It feels almost primitive now, but this time last year, the world was abuzz with questions over whether or not the elite golf club would finally admit its first woman as a member. After Virginia Rometty became CEO of IBM (a sponsor of the Masters), questions circled about whether she would be Augusta’s first female inductee given that IBM’s CEOs have traditionally been invited to be members. She wasn’t: The all-men’s club waited until August, months after the April tournament, and then named former Secretary of State Condoleezza Rice and business executive Darla Rice to have the honor instead.
Now as the annual azalea-laden tournament begins, we’re getting our first images of Condoleezza Rice in a green jacket. We’re hearing about her golf game — she’s apparently a 17 handicap who hit a 40-foot put to shoot par on 18. We’re getting commentary from the pros as she participates in a practice round (“She’s a phenomenal putter,” said Phil Mickelson, who called Rice “one of my favorite people.”)
And we’re left wondering, what was all that about?
That there was ever a debate over whether or not women should be members at Augusta feels like something from another era. Yes, it’s a private club. But seeing Rice in a green jacket looks so natural, so utterly normal, that it’s hard to see how this was ever, well, a thing. It almost seems as if the club’s delay had less to do with not wanting female members and more to do with not wanting it to appear that outside activists or the media were the ones calling the shots.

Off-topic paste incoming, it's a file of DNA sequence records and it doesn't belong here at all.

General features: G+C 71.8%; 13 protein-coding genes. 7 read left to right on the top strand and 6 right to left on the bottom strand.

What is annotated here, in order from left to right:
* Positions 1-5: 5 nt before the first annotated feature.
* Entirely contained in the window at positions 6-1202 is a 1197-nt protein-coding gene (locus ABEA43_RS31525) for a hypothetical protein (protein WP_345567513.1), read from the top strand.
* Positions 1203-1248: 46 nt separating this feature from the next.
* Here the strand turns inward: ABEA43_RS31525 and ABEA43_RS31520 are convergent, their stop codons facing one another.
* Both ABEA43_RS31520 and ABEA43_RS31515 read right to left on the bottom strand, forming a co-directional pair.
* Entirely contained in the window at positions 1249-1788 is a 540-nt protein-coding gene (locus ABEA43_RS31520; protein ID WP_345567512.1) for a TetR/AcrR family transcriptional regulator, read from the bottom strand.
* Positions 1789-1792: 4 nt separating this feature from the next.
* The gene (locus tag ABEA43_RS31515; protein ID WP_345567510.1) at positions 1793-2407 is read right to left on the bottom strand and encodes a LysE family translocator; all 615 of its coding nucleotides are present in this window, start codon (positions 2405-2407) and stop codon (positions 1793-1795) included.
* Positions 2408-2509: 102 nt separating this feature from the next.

Of course, inviting two women to join a golf club is not all that progressive — it’s basically a baby step out of the dark ages. Kudos to Augusta for finally taking it; but at this point, seeing a woman in a green jacket feels a little like a non-event.
We live in a world where the person now leading the Secret Service is a woman. There is talk that a woman is the frontrunner to lead the FBI. And the most popular potential candidate for the next presidential election is a woman. When it comes to breaking barriers in the boy’s clubs, those achievements mean a lot more.